Siege children need help in moving on
The children of Kokiri Cres are too scared to play outside.
At a meeting last week Kokiri Cres residents talked about life after the events that have plagued their street.
Liz McMillan-Makalio from Waitangirua’s Wesley Community Action organised the meeting to get people talking about how they wanted to move forward from the seige and subsequent fire.
‘‘People are worried about their children,’’ she said.
‘‘Kids have seen people with guns outside their houses and now they aren’t playing outside any more.’’
Chrissy Leggott said the streets had been quiet since the seige last month.
Leggott lives at the end of Kokiri Cres and said her 7-yearold daughter was traumatised after seeing police officers with guns.
‘‘She keeps getting me to check the door is locked because she doesn’t want the bad man with the gun getting in.’’
Leggott said she would like to see police come back to the neighbourhood to talk to children who had been frightened.
‘‘It would be good to show the kids they don’t need to be scared of police.’’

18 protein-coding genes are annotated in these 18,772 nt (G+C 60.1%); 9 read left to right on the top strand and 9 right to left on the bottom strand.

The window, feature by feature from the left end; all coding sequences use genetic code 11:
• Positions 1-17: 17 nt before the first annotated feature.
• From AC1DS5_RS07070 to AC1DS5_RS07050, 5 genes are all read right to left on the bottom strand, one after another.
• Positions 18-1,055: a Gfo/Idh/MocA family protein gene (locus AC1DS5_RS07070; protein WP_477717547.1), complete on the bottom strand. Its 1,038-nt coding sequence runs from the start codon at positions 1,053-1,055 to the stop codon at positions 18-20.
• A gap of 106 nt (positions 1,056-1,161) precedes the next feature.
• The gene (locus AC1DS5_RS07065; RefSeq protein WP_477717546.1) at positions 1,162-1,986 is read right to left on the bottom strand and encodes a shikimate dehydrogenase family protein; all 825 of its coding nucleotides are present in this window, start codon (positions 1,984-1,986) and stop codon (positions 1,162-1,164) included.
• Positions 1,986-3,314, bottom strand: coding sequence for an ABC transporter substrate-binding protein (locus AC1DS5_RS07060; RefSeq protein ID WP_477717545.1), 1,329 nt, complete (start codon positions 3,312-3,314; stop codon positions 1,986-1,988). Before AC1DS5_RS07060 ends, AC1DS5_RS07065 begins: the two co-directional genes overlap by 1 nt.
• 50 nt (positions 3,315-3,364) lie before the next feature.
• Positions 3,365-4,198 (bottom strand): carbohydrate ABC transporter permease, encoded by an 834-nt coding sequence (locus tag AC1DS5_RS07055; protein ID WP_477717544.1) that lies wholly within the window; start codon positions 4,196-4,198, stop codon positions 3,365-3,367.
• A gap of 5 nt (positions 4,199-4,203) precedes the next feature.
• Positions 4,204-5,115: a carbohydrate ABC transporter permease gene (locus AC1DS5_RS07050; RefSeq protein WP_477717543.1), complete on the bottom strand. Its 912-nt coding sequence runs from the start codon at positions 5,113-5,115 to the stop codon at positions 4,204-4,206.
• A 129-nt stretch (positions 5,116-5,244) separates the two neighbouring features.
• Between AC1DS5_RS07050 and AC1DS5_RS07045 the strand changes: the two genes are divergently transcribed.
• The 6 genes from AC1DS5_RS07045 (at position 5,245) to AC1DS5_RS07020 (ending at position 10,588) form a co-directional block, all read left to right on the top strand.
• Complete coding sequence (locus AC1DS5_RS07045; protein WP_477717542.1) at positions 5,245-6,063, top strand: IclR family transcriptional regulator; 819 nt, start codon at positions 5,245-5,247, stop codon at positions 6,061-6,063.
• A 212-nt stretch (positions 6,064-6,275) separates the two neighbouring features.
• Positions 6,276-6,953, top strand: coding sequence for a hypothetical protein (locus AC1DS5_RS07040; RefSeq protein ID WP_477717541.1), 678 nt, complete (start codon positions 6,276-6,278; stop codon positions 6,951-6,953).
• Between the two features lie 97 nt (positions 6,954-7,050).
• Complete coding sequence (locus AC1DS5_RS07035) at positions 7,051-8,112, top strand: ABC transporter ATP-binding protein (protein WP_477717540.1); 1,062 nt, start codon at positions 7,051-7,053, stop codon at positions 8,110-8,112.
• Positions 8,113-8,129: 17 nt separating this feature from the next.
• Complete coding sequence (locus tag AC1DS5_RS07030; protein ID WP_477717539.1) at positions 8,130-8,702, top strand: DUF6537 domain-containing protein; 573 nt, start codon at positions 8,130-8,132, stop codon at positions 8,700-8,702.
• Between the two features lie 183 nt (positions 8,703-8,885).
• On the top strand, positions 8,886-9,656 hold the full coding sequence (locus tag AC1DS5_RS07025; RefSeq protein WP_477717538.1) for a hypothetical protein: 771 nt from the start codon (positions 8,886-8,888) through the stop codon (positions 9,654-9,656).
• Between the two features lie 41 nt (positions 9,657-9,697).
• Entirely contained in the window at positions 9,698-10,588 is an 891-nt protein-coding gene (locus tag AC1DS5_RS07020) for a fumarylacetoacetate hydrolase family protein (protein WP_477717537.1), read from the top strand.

She said her daughter has been so frightened she now hides when she sees a police car.
Further along the street a family living next to the house where Pita Tekira killed himself want to move out.
Mata and her husband, Tai, have lived in Kokiri Cres for eight years, but are too scared to stay there any longer.
Mata said her children had stopped leaving the house because they were so frightened.
‘‘My son comes home from school then doesn’t go outside again,’’ she said.
The family are meeting with Housing new Zealand to seek a house in another Porirua street.
McMillan-Makalio said more than a dozen people met to share food and talk to each other.
She hoped the meeting had helped to get messages of support to people who needed it.
‘‘It gives me an opportunity to let people know we are here to help in the future,’’ she said.
‘‘It’s not just a one-off thing. We will keep helping.’’
Chrissy Leggott at the meeting for Kokiri Cres residents at Wesley Community Centre.